Threatening takeover of the state’s electric infrastructure,California officials Tuesday continued their unwavering call forthe Federal Energy Regulatory Commission to provide consumerrefunds and cost-based rates to stabilize wholesale markets in thestate and throughout the western U.S.

If these actions aren’t taken, California will be forced to goto court and eventually create its own public power agency toprovide generation at “justifiable prices,” the state officialstold FERC Chairman James Hoecker and Commissioner William Massey.The two presided at a FERC public conference in San Diego, thesecond held by the Commission to hear comments on the Commission’sproposal to overhaul the “seriously flawed” rules and structure ofthe California bulk power market. FERC proposed a “soft” $150/MWhcap on power sales into the Cal-ISO and Cal-PX over the next twoyears, and rules changes for those agencies, but said it would notgrant consumer refunds.

“We will resort to any remedy available to us,” Gov. Gray Davissaid. “We won’t stand by idly and let these higher rates happenagain.” Accusing FERC of being too focused on generators andutilities, Davis reiterated his call for the federal refunds toconsumers “who continue to be gouged by generators and marketers.”He also said the Commission should impose “hard price and bid caps”until competitive markets are a reality. It is “incomprehensible”that FERC hasn’t already ordered the refunds based on its ownconclusion that wholesale prices are unjust and unreasonable.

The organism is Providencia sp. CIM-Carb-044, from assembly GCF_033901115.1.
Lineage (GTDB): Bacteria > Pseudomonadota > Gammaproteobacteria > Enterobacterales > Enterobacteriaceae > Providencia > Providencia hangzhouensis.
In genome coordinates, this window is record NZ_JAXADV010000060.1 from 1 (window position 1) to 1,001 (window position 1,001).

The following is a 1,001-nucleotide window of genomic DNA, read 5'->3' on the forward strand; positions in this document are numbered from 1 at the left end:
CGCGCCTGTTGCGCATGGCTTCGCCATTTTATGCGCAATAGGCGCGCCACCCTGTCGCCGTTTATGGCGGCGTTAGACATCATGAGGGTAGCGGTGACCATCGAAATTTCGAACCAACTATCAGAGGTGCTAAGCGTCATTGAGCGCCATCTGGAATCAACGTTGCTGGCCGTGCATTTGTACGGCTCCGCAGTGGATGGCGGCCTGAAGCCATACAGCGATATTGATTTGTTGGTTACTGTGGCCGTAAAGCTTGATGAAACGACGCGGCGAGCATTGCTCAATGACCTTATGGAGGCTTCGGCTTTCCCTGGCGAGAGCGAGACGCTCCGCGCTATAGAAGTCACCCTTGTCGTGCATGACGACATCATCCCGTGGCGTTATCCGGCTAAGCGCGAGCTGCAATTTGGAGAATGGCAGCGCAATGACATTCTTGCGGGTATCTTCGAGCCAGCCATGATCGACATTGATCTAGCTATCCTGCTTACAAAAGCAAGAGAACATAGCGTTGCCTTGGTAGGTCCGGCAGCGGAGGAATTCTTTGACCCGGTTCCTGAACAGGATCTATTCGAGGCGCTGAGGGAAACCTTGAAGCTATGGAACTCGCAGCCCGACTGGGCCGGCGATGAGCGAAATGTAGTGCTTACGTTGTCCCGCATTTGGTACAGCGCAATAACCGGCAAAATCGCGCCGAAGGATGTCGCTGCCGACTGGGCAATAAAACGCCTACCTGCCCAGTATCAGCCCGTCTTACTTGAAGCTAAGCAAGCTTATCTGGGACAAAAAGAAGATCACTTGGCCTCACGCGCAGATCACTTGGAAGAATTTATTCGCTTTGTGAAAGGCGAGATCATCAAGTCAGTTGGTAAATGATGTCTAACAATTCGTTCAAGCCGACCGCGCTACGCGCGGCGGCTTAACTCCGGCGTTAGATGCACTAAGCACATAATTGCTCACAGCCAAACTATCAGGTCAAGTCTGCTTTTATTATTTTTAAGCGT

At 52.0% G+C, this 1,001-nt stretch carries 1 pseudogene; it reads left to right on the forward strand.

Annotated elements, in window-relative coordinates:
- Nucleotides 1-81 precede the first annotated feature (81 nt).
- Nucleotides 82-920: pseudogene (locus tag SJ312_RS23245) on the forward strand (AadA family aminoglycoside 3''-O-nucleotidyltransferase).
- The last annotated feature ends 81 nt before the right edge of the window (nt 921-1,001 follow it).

Davis said FERC’s proposed soft caps and other measures wouldmaket the situation “worse” next summer. The deregulationexperiment will end and consumers will resort to the ballot box ifFERC doesn’t act, he continued, referring to the state’s referendumprocess. State Sen. Steve Peace, a prime architect of the 1996state electric restructuring law, challenged FERC to “interpret itspower broadly” as he said the federal regulators did when theyoriginally opened up the wholesale power market eight years agowithout congressional authority to do so. Citing an old FederalRegister report, Peace said FERC originally projected wholesalederegulation could create savings of $3.8 to $5.4 billion annuallyand result in power generation prices in the 3.5 cents per kWhrange. Instead, Peace said, prices Monday in the day aheadCalifornia market were 18 cents per kWh.

Peace said FERC “will never reach the goal of competitivemarkets unless it uses cost-based rates to create a stable platformfrom which to work.”

Local officials and consumer representatives indicated thatwithout re-regulation by FERC, the state and local jurisdictionswill look to creating government-run power organizations. Thechairwoman of the San Diego County Board of Supervisors said she issure the state will move to create a public power agency if FERCdoes not fix the problem. FERC has a “legal, moral and ethicalobligation:” to investigate the merchant generators.

At a press conference following his appearance before thecommissioners, Davis, however, indicated he did not think thegenerators necessarily had done anything illegal, but indicated thestate attorney general is still looking at that question.

At Hoecker’s urging the governor said the state would submit itsown proposals to FERC by Dec. 1, so they can be considered when thefederal regulators make a final decision Dec. 13.

Richard Nemec, Los Angeles

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